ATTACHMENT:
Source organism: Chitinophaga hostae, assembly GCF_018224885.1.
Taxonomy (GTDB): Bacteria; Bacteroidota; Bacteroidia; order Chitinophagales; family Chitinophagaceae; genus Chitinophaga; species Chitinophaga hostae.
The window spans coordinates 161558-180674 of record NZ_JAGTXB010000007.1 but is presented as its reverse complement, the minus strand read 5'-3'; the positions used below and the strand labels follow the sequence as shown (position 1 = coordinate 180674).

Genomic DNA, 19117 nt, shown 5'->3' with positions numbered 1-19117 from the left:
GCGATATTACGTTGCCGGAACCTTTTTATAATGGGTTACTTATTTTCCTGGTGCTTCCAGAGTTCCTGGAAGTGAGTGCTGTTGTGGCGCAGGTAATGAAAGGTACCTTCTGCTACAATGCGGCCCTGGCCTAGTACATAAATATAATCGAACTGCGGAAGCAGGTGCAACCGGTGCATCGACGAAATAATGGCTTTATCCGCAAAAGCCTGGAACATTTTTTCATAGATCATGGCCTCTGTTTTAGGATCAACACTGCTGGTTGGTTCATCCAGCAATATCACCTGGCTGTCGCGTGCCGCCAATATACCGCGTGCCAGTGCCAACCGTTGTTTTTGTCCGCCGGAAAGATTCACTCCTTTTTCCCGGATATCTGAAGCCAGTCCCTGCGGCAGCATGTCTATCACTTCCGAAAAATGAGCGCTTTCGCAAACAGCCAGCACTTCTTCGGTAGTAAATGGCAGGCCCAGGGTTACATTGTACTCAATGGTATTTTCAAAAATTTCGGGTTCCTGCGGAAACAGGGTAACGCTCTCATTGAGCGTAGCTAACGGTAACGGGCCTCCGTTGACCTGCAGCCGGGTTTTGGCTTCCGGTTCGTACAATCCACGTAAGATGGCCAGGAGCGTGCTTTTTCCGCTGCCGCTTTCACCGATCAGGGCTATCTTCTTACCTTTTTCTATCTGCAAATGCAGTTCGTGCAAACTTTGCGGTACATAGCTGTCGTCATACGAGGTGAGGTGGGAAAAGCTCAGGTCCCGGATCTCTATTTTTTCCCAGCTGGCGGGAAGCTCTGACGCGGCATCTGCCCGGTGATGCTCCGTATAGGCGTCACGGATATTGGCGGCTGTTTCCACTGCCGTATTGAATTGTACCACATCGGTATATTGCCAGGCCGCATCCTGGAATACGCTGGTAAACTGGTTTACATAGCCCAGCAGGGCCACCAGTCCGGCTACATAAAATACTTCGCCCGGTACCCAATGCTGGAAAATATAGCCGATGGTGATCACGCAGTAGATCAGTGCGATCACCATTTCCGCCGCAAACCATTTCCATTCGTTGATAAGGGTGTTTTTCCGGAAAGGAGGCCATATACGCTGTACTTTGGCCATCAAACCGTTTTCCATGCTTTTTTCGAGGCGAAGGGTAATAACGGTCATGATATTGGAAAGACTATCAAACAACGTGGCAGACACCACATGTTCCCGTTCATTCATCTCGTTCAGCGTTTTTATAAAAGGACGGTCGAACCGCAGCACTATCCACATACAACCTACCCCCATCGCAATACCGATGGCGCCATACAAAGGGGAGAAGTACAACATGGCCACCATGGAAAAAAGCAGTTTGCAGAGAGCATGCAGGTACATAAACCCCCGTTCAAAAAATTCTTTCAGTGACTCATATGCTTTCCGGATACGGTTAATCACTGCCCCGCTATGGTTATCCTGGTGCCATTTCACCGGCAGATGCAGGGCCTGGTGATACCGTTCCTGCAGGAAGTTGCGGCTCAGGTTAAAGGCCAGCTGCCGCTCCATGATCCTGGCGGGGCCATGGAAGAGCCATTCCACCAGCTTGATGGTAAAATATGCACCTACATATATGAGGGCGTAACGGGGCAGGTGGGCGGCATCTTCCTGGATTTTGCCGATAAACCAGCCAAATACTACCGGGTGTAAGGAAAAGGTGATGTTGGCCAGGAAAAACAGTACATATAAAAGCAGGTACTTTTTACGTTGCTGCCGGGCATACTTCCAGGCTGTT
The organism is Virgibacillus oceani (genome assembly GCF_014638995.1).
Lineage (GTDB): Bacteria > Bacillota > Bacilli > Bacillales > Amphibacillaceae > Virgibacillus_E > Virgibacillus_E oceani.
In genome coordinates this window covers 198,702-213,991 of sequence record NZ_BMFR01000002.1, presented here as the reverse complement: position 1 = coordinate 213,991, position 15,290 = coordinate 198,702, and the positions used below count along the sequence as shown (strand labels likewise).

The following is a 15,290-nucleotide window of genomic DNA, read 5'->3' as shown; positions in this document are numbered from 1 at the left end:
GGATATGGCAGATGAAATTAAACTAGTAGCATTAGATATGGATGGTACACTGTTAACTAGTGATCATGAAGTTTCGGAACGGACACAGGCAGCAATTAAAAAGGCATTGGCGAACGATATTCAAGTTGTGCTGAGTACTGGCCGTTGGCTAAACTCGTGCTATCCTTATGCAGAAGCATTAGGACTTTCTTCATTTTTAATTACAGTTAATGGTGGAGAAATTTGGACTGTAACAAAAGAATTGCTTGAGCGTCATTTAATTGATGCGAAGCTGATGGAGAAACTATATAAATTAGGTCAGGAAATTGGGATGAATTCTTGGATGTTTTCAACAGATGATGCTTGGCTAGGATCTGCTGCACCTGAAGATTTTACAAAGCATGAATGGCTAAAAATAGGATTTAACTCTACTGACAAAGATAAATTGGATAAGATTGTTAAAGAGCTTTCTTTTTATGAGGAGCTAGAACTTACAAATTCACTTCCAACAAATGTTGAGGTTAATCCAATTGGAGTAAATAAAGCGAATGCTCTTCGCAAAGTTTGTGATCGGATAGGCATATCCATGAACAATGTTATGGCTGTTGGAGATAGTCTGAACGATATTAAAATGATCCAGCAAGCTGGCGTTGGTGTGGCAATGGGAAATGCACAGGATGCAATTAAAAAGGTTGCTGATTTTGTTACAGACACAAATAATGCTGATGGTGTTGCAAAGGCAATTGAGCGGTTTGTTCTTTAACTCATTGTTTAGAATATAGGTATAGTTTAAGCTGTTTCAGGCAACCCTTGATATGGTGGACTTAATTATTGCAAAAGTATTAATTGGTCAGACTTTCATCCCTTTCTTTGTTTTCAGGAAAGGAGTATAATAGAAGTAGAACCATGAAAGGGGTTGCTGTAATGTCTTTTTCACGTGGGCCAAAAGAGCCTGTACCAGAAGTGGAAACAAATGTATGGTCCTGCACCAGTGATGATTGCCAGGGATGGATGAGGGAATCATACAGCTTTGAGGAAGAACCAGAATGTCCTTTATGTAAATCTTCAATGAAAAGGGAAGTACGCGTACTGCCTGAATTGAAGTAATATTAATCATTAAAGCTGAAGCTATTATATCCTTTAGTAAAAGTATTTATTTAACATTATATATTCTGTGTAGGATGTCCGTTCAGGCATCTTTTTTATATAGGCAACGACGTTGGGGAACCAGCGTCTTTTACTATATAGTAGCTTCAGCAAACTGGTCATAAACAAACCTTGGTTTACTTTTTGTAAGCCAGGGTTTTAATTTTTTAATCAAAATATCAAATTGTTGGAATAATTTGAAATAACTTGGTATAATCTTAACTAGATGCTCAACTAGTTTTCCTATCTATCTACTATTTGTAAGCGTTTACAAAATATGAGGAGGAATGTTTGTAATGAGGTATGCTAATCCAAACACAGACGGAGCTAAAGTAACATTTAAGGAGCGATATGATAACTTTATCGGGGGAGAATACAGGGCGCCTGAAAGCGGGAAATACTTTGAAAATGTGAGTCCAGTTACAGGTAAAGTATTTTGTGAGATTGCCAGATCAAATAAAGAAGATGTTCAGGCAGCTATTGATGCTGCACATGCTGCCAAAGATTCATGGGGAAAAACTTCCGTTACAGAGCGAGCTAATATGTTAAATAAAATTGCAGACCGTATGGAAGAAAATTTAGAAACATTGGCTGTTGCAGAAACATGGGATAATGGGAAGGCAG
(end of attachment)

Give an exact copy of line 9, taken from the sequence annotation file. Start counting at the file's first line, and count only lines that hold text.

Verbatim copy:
The following is a 15,290-nucleotide window of genomic DNA, read 5'->3' as shown; positions in this document are numbered from 1 at the left end: